National security regulators may soon have more power to stop Chinese and other foreign investors from acquiring stakes in specific industries, including artificial intelligence and food safety.

The Trump White House, the Pentagon and Senate Republican leaders are all working on proposals to boost the authority to the Committee on Foreign Investment in the U.S., the Treasury Department-led panel created to examine foreign buyers' acquisitions of assets in the United States for national security threats. Even Democrats are hoping to have some influence on future revisions to the panel's duties, which is to examine asset acquisitions and, if they pose security risks, either insist on mitigation conditions the acquirers must adhere to or if the risks can't be ameliorated to recommend that the president block the transactions.

Historically, CFIUS has narrowly defined what constitutes a security threat, namely acquisitions that might give potentially hostile governments access to U.S. military technology or civilian technologies used for encryption or for operating power or telecommunications grids. Deals putting those buyers in facilities near sensitive defense installations were also considered possible threats.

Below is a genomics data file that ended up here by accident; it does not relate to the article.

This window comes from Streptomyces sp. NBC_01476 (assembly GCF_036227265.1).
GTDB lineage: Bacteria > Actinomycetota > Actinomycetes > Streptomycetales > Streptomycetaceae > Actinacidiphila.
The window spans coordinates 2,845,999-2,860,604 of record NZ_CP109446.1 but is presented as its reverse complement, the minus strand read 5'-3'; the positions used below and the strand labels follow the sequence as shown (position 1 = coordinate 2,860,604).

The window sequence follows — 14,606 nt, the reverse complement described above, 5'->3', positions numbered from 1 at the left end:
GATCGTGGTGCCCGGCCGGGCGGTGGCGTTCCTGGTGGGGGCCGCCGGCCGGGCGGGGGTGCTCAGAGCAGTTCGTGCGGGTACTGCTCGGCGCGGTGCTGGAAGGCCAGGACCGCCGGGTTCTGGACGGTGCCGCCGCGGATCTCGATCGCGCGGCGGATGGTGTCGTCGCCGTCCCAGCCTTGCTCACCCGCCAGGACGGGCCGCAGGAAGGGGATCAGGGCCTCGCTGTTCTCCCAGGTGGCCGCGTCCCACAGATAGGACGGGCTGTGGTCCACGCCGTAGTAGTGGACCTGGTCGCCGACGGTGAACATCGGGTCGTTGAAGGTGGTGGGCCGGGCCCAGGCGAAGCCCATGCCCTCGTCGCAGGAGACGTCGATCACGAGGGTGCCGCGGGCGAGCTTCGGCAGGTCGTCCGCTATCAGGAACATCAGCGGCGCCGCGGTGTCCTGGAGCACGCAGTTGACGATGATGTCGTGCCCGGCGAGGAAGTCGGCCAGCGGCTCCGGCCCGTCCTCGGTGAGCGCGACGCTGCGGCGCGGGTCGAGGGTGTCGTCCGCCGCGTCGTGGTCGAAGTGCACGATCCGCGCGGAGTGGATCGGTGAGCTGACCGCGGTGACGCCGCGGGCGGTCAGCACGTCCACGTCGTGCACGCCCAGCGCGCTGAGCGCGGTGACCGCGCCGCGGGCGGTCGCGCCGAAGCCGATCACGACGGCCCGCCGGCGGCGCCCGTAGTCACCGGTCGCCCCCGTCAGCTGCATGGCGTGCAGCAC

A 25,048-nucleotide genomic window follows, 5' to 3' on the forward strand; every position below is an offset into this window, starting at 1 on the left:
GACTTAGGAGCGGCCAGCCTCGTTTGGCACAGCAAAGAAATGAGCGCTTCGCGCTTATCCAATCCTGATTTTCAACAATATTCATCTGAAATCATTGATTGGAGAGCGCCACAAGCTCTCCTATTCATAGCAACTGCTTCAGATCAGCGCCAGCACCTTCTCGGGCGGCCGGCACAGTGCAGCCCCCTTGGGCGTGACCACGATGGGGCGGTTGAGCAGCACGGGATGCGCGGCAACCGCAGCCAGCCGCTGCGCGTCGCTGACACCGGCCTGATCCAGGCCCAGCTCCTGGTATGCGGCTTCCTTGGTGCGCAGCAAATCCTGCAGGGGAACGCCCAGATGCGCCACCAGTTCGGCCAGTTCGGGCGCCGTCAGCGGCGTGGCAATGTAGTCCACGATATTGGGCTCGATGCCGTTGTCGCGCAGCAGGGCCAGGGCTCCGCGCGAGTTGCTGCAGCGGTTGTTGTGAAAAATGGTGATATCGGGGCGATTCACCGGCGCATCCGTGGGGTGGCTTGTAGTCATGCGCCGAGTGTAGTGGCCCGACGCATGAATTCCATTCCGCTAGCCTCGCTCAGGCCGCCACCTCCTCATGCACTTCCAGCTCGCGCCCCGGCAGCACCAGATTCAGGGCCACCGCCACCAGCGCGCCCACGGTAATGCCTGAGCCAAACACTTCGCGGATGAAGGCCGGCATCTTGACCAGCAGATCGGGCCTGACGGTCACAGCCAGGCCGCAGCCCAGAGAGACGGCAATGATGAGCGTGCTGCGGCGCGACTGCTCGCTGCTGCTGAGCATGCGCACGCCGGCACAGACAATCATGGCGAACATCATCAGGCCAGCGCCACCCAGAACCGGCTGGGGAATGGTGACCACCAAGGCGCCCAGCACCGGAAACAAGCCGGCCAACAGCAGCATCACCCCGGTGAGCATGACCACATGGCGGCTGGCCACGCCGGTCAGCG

Now, many in Washington are considering dramatically expanding the range of areas where CFIUS is expected to challenge deals.

That change is needed is certainly a view held by the White House and the Defense Department. In June 13 testimony to the Senate Armed Services Committee, both Defense Secretary James Mattis and Joint Chiefs of Staff Chairman Joseph Dunford called for the purview of CFIUS to be greatly expanded.

"CFIUS is outdated, sir, and needs to be updated to deal with today's situation," Mattis told Sen. Gary Peters, D-Mich. "There is a lack of restrictions on investment in certain types of technology that we must have put in place."

Asked for some suggestions where CFIUS should be given more direction, Mattis said the topic was too sensitive to spell out in open hearing just yet. "I don't want to let our adversaries know which ones we're looking at, but we'll be wide," he said.

Dunford elaborated a little: "The theft of intellectual property, particularly as it pertains to defense programs, is of great concern."

Rep. Peters is working with Sen. John Cornyn, R-Texas, the majority whip, on legislation to expand CFIUS's delegated obligations. Among the areas they are considering adding to CFIUS' list are robotics, autonomous systems like self-driving cars, artificial intelligence, semiconductors, real estate and even media.